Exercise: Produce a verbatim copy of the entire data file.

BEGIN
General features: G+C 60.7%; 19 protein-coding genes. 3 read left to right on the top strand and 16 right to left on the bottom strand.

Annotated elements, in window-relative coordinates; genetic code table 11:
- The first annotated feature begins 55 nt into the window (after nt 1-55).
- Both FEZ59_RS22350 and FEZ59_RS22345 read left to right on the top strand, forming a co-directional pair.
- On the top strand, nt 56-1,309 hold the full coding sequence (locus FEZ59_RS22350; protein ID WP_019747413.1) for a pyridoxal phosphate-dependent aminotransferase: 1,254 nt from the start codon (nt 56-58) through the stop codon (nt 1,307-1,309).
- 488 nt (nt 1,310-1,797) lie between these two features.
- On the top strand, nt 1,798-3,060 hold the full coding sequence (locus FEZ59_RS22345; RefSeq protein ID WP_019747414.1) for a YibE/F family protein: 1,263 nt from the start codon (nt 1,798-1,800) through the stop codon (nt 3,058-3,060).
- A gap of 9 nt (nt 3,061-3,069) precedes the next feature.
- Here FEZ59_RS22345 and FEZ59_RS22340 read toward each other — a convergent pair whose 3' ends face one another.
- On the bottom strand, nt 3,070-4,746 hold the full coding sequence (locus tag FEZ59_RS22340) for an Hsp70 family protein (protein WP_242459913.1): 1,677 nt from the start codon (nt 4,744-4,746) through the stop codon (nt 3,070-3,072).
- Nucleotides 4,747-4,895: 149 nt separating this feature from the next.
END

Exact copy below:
General features: G+C 60.7%; 19 protein-coding genes. 3 read left to right on the top strand and 16 right to left on the bottom strand.

Annotated elements, in window-relative coordinates; genetic code table 11:
- The first annotated feature begins 55 nt into the window (after nt 1-55).
- Both FEZ59_RS22350 and FEZ59_RS22345 read left to right on the top strand, forming a co-directional pair.
- On the top strand, nt 56-1,309 hold the full coding sequence (locus FEZ59_RS22350; protein ID WP_019747413.1) for a pyridoxal phosphate-dependent aminotransferase: 1,254 nt from the start codon (nt 56-58) through the stop codon (nt 1,307-1,309).
- 488 nt (nt 1,310-1,797) lie between these two features.
- On the top strand, nt 1,798-3,060 hold the full coding sequence (locus FEZ59_RS22345; RefSeq protein ID WP_019747414.1) for a YibE/F family protein: 1,263 nt from the start codon (nt 1,798-1,800) through the stop codon (nt 3,058-3,060).
- A gap of 9 nt (nt 3,061-3,069) precedes the next feature.
- Here FEZ59_RS22345 and FEZ59_RS22340 read toward each other — a convergent pair whose 3' ends face one another.
- On the bottom strand, nt 3,070-4,746 hold the full coding sequence (locus tag FEZ59_RS22340) for an Hsp70 family protein (protein WP_242459913.1): 1,677 nt from the start codon (nt 4,744-4,746) through the stop codon (nt 3,070-3,072).
- Nucleotides 4,747-4,895: 149 nt separating this feature from the next.